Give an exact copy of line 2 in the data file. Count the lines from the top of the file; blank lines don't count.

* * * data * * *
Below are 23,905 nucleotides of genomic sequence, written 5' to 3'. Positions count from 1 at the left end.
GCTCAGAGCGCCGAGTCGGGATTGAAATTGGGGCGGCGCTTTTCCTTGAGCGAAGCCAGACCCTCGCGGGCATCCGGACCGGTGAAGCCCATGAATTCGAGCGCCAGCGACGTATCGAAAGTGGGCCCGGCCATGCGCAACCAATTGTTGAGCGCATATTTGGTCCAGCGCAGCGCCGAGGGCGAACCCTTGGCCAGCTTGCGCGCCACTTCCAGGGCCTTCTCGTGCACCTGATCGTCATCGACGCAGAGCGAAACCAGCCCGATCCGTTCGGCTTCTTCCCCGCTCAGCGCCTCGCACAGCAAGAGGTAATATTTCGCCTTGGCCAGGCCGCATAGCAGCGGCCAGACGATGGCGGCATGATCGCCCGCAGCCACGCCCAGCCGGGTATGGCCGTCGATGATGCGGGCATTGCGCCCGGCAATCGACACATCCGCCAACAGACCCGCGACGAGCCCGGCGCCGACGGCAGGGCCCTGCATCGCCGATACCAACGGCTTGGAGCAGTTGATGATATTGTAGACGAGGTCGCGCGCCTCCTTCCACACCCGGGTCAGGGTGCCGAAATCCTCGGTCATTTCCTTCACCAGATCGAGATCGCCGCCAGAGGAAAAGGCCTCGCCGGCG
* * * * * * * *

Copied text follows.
GCTCAGAGCGCCGAGTCGGGATTGAAATTGGGGCGGCGCTTTTCCTTGAGCGAAGCCAGACCCTCGCGGGCATCCGGACCGGTGAAGCCCATGAATTCGAGCGCCAGCGACGTATCGAAAGTGGGCCCGGCCATGCGCAACCAATTGTTGAGCGCATATTTGGTCCAGCGCAGCGCCGAGGGCGAACCCTTGGCCAGCTTGCGCGCCACTTCCAGGGCCTTCTCGTGCACCTGATCGTCATCGACGCAGAGCGAAACCAGCCCGATCCGTTCGGCTTCTTCCCCGCTCAGCGCCTCGCACAGCAAGAGGTAATATTTCGCCTTGGCCAGGCCGCATAGCAGCGGCCAGACGATGGCGGCATGATCGCCCGCAGCCACGCCCAGCCGGGTATGGCCGTCGATGATGCGGGCATTGCGCCCGGCAATCGACACATCCGCCAACAGACCCGCGACGAGCCCGGCGCCGACGGCAGGGCCCTGCATCGCCGATACCAACGGCTTGGAGCAGTTGATGATATTGTAGACGAGGTCGCGCGCCTCCTTCCACACCCGGGTCAGGGTGCCGAAATCCTCGGTCATTTCCTTCACCAGATCGAGATCGCCGCCAGAGGAAAAGGCCTCGCCGGCG